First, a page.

LD Wording Committee Releases Rough List of Topics Under Consideration for 2016-2017

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Salt Lake City, UT — The NSDA LD wording committee has released a working list of topics for 2016-2017. The committee is seeking input from the topic on these topics/areas. NOTE: These are rough wordings and many are clearly works in progress. Comments should be focused on the topic areas and constructive suggestions for wordings, not criticism of the rough wordings listed below.

UPDATE: Changes resulting from the afternoon meeting are listed below. The committee was only able to get though the first 11 topics, the rest will be revisited tomorrow morning.

1. In the United States, national service ought to be compulsory

2.  The United States has a moral obligation to adopt a single payer health care system.

3. The United States government ought to significantly curtail the Commander-in-Chief powers of the President.
The Government of the United States ought to significantly curtail the Commander-in-Chief powers of the President.

4. Capital punishment is immoral

5. The United States ought to expand free trade with foreign nations

6. A government’s sponsorship of gambling to raise revenue is unjust.

7. Civil rights ought to be prioritized over national security.

8. In the United States, public colleges and universities ought not prohibit speech protected by the Constitution.

Public colleges and universities ought not have speech codes.

9. In the United States, local law enforcement ought to be subject to independent civilian review boards with the power to punish misconduct.

The United States ought to restrict/ limit/ qualified immunity for police officers in cases involving the use of lethal force.

10. The United States ought to guarantee the right to housing.
National governments ought to guarantee the right to housing.

11. Employees ought to have a civil right to unionize.

 

The last eight topic areas will be revised tomorrow. Initial wordings can be found on the spreadsheet below.

 

  • Tom Geairn

    1. I would like to see something like “In the United States, national service ought to be a condition of enfranchisement” This narrows the topic somewhat and is a little more palatable for the Aff.
    3. This is begging for a plan. Stop making LD 1 person policy.
    4. I absolutely love this topic as written. It forces the debate into the realm of moral philosophy and away from implementation. It also enables a high level discussion of justice vs morality and the relevant differences.
    5. Stop making this policy. Maybe, “Expanding free trade agreements serves the U.S. national interest”
    10. Eliminate the phrase “the right to”. The question is whether on not the government should provide housing, not the right to housing. The right either exists or it doesn’t, that’s at the heart of the argument.
    12. How about setting up a comparison such as “In the U.S., rulings of the criminal court ought to supersede rulings by the Supreme Court”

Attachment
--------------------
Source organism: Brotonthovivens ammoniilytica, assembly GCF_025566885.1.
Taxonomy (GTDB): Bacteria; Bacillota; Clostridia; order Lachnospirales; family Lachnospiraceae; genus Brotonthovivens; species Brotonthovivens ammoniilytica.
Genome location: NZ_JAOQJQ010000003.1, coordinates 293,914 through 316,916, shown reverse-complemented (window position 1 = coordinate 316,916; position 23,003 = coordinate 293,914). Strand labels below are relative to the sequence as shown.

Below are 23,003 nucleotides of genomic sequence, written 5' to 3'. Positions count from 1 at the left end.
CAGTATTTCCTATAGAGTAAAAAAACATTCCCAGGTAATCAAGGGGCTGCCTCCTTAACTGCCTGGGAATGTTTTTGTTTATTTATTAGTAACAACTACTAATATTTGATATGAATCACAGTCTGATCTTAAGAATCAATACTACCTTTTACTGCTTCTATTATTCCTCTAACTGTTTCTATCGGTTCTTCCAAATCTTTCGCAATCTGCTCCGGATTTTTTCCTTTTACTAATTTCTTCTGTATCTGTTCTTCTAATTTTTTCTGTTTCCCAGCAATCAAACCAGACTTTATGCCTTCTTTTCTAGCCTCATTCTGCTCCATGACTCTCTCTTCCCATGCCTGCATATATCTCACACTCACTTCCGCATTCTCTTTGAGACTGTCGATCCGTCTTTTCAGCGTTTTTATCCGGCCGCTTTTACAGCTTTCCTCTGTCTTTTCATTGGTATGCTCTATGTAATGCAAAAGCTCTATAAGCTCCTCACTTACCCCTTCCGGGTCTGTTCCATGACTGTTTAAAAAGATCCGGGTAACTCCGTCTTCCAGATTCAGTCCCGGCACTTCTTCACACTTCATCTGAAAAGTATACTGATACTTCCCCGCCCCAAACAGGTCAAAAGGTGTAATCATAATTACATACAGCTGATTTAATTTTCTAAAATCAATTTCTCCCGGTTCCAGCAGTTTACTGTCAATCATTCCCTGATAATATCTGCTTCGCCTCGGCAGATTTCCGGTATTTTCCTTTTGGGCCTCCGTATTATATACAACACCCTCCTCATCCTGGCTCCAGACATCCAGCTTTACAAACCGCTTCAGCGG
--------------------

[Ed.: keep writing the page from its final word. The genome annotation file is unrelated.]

15. I LOVE the topic area but we need some direction here again to not make it a policy debate. How about “International Colonization of other planets is a higher priority than the domestic goals of individual nations” Or something similar but less sloppy. It would be nice to talk specifically about colonization.
    18. Ew.

  • Mathew Pregasen

    damn good list.

  • Josh You

    14: The second wording is too strong, I don’t think removing all patents for “life-saving” drugs is really defensible. Maybe change it to “significantly curtail”. The third version is great.

    19 (4) seems impossible to debate without more context.

    The word “foreign” should probably be avoided, if only because everyone will read Ks/word PICs which will get old pretty quickly.

  • Kieran Cavanagh

    4: “Capital punishment ought to be abolished” seems better, since simply saying it is immoral seems fairly vague and doesn’t inspire action

    8: “On balance, colleges and universities ought to prioritize providing safe spaces over ensuring freedom of expression when the two are in conflict” seems better. It could be argued that ensuring freedom of expression entails providing a safe space or vice versa.

    16: Saying “public colleges and public universities” instead of “public colleges and universities” could avoid affs saying that universities in general (including private universities) should be included under the scope of the plan, since I’m guessing that the res is supposed to refer to public universities and public colleges.

    • Tom Geairn

      I actually love “is immoral” because it doesn’t require action. It relegates the debate to the realm of moral philosophy which has a few effects.
      A. No more “ought” = “moral” nonsense. We actually are told morality is the question.
      B. The only implementation arguments which are relevant must prove why such implementation is inherent in the death penalty itself.
      C. Arguments about retributive justice can be called untopical because they speak to the justice of the policy not its morality.
      D. Let’s face it, the death penalty is just a fun topic but do we really want to keep rehashing the same arguments every 5 years? why not spice it up this way.

  • Salim Damerdji

    rad topic list